WACO, Texas — It's been just days since back to school for central Texas students and staff, but districts are already sending their students back home following hundreds of positive COVID-19 cases.
"I was looking back at some of our line lists and a couple of our campuses hadn't had a case reported since the first week of November," Assistant Superintendent of HR for Connally ISD Jill Bottelberghe told 25 News. "Then we came back and we had 191 cases."
McGregor, Mexia, Buckholts, and Connally ISD have all announced a move to virtual learning, citing "an effort to break the cycle of spreading the virus" and "low attendance rates and staffing shortages."
Bottelnerghe said Connally teachers are working together during the staffing crunch and virtual learning is helpful.
"A lot of our teachers, especially in the younger grades, they partner up," she said. "So, if one teacher is out or ill and unable to participate in remote learning, the other teacher picks up their students and continue. Our teachers do a great job of always planning together."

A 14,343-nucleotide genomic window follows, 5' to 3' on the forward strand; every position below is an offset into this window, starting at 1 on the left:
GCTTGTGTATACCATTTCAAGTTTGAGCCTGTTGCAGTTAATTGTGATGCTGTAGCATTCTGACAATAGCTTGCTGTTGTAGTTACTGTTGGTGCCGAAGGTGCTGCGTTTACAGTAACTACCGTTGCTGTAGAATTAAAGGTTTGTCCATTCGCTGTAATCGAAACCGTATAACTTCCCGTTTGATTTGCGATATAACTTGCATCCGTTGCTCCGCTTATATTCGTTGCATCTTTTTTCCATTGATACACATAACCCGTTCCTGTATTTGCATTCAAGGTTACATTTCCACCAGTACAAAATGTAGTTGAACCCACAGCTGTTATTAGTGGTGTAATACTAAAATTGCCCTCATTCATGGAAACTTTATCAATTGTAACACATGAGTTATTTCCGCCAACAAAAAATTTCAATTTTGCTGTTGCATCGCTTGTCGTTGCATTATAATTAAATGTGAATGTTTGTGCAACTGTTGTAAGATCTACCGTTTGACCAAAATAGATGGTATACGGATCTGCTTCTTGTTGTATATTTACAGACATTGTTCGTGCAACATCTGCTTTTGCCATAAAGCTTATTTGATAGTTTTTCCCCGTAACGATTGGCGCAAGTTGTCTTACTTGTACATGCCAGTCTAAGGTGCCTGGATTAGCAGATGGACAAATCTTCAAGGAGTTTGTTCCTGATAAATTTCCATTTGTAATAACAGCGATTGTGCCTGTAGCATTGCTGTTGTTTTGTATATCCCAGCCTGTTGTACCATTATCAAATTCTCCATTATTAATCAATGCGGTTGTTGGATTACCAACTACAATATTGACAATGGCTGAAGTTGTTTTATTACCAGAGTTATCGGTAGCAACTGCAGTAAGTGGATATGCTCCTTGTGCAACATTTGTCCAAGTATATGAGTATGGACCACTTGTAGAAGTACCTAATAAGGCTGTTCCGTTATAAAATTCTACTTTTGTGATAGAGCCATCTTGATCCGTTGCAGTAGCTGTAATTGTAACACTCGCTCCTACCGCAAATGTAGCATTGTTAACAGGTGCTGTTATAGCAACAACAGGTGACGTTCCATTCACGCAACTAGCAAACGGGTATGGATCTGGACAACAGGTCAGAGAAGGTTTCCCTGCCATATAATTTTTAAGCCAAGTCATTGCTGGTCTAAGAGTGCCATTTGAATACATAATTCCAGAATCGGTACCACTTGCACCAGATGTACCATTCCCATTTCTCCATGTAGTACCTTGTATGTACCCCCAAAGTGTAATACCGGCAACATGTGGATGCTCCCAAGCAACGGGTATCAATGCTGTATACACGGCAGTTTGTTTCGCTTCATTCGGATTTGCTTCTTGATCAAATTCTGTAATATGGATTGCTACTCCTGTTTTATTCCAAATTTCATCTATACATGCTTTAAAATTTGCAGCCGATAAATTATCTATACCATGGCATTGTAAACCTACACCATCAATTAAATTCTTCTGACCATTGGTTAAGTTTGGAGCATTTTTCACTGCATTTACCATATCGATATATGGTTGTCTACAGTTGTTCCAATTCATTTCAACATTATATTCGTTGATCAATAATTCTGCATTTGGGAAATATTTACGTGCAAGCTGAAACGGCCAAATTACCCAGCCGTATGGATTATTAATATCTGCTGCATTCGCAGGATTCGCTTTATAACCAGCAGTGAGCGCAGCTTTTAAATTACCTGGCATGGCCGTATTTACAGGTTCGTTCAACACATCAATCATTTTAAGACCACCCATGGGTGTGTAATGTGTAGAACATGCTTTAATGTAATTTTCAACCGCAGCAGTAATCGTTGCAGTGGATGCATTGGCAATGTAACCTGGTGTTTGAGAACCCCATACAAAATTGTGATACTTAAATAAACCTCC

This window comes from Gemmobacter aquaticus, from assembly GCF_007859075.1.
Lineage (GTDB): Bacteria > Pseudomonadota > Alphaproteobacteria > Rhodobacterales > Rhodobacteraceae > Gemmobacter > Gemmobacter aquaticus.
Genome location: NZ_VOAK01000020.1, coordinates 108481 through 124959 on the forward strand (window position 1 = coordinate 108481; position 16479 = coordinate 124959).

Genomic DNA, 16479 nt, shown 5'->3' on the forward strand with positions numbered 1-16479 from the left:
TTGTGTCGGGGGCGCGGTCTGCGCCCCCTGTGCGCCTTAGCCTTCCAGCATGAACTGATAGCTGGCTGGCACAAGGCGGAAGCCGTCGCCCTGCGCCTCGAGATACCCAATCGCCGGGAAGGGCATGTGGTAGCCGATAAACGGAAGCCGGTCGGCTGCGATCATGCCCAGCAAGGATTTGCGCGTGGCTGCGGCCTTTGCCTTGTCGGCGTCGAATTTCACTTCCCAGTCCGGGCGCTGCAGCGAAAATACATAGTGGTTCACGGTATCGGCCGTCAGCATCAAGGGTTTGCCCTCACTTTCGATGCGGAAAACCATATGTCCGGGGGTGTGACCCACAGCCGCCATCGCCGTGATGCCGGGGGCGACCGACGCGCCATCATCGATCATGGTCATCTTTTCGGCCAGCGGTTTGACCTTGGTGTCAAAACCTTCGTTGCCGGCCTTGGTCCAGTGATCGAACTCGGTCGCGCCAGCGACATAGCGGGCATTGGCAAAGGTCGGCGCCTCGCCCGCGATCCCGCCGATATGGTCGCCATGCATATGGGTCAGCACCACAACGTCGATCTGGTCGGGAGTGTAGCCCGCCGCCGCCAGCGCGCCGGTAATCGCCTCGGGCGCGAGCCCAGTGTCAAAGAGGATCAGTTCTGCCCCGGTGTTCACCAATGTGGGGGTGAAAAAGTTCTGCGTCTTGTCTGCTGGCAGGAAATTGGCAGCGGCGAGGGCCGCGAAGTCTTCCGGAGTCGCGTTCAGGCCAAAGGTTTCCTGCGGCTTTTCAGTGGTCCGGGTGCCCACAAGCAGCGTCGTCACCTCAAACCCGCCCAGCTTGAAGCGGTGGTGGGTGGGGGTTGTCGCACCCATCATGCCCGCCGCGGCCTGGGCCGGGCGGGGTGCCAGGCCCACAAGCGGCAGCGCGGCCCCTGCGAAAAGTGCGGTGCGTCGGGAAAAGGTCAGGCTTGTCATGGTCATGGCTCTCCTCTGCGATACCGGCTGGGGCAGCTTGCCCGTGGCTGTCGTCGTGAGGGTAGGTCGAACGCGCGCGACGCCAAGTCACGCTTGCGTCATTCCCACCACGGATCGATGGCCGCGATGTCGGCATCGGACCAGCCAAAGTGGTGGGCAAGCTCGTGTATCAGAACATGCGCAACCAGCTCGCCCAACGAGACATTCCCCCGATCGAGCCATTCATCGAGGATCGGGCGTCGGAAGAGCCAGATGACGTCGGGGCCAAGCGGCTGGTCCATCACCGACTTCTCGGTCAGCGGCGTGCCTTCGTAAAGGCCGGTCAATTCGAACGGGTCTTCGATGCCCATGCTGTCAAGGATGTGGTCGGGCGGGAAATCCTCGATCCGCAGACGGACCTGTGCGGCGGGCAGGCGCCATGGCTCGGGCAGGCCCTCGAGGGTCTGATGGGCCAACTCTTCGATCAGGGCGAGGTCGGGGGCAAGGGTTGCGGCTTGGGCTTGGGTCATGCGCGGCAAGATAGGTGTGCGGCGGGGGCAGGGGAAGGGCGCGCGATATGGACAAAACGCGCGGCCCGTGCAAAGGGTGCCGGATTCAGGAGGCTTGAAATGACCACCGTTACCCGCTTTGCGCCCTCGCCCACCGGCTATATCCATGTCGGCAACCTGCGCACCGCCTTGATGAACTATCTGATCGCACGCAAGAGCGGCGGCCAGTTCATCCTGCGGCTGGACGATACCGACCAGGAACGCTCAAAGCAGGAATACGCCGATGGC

While the closures have come at the recommendation of the health departments, some parents are more concerned about the effect more virtual learning will have on kids in the long run.
Andrea Nemec has three children at Connally ISD, one of whom is in special education classes. She worries her student won't have the same opportunities virtually.
"A lot of the things they use to accommodate her in the classroom, I don't have those at home," she said. "Virtual learning is very hard for her so it will negatively impact her."
Ambar Martinez is also a Connally ISD parent. Two of her four children tested positive for the virus and she said virtual learning will give them an opportunity to still participate in classes.
"Everybody was able to join in on their zoom meetings this morning so they are still logging in and getting all of their work completed," she said.
Mexia, McGregor, and Buckholts will all resume in-person classes on Tuesday the 18th. Connally students will be back on campus the next day on the 19th.
"It was not an easy decision," Bottelberghe said. "The last thing we want to do is have all of these students on campus, especially with the transmission rates rising so drastically."
25 News reached out to McGregor, Mexia and Buckholts districts for an interview but have yet to hear back.